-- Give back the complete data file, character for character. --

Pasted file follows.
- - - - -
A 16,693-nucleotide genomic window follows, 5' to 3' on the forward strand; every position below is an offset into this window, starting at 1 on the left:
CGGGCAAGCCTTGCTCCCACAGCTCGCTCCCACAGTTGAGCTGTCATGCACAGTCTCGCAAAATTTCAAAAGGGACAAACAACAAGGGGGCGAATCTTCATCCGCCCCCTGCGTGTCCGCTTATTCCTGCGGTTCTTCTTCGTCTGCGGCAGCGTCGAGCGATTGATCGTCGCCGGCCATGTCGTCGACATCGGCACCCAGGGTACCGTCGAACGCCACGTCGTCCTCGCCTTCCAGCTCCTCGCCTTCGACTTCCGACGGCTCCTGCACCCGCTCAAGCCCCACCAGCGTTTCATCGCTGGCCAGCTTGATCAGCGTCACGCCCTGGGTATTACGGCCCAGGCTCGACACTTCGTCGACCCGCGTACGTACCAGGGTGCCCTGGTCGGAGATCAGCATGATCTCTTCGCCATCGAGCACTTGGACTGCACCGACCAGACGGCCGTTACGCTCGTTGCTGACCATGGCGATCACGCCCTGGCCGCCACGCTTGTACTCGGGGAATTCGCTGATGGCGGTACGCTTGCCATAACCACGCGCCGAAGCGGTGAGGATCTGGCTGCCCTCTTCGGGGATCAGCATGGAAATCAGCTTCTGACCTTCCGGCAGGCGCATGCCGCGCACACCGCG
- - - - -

A 16,693-nucleotide genomic window follows, 5' to 3' on the forward strand; every position below is an offset into this window, starting at 1 on the left:
CGGGCAAGCCTTGCTCCCACAGCTCGCTCCCACAGTTGAGCTGTCATGCACAGTCTCGCAAAATTTCAAAAGGGACAAACAACAAGGGGGCGAATCTTCATCCGCCCCCTGCGTGTCCGCTTATTCCTGCGGTTCTTCTTCGTCTGCGGCAGCGTCGAGCGATTGATCGTCGCCGGCCATGTCGTCGACATCGGCACCCAGGGTACCGTCGAACGCCACGTCGTCCTCGCCTTCCAGCTCCTCGCCTTCGACTTCCGACGGCTCCTGCACCCGCTCAAGCCCCACCAGCGTTTCATCGCTGGCCAGCTTGATCAGCGTCACGCCCTGGGTATTACGGCCCAGGCTCGACACTTCGTCGACCCGCGTACGTACCAGGGTGCCCTGGTCGGAGATCAGCATGATCTCTTCGCCATCGAGCACTTGGACTGCACCGACCAGACGGCCGTTACGCTCGTTGCTGACCATGGCGATCACGCCCTGGCCGCCACGCTTGTACTCGGGGAATTCGCTGATGGCGGTACGCTTGCCATAACCACGCGCCGAAGCGGTGAGGATCTGGCTGCCCTCTTCGGGGATCAGCATGGAAATCAGCTTCTGACCTTCCGGCAGGCGCATGCCGCGCACACCGCG